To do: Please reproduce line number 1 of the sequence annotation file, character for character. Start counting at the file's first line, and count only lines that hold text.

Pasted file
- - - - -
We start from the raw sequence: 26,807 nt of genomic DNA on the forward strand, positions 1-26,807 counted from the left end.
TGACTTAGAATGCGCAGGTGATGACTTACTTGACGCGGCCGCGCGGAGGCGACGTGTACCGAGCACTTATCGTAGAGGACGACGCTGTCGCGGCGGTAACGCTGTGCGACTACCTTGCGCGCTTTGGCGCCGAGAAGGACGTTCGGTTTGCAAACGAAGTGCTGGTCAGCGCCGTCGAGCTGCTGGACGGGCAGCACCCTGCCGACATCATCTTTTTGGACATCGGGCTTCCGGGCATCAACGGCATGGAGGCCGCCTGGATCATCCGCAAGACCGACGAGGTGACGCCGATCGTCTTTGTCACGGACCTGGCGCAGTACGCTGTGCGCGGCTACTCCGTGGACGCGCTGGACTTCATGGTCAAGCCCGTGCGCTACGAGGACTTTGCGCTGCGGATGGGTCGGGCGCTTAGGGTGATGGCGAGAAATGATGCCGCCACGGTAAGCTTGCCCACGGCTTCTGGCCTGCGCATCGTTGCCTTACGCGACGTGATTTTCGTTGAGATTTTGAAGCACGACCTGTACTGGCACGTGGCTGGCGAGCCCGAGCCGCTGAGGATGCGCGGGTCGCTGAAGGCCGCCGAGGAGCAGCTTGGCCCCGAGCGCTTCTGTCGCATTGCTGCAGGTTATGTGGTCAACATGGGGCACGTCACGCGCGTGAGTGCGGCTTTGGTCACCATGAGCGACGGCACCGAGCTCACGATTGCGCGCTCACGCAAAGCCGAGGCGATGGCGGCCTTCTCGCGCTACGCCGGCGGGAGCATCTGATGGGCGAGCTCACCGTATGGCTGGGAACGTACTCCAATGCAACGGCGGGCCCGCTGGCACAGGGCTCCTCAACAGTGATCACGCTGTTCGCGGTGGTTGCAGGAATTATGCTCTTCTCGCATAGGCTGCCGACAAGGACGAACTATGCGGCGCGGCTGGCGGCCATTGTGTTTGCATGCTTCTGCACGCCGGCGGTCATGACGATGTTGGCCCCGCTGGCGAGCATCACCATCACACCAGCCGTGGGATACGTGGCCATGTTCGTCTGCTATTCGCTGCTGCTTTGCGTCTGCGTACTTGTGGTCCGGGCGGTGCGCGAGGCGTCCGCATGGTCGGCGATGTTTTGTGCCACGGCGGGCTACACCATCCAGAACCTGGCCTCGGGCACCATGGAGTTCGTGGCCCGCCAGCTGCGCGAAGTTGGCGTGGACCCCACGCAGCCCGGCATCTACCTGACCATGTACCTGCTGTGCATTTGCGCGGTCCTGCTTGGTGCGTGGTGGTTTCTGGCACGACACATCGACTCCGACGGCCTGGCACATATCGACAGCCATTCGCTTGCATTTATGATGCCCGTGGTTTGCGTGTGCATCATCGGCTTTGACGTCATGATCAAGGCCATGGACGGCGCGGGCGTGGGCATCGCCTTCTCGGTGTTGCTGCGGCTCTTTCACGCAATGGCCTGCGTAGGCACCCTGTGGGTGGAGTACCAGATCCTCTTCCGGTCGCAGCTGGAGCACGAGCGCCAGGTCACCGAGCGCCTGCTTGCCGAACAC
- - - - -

We start from the raw sequence: 26,807 nt of genomic DNA on the forward strand, positions 1-26,807 counted from the left end.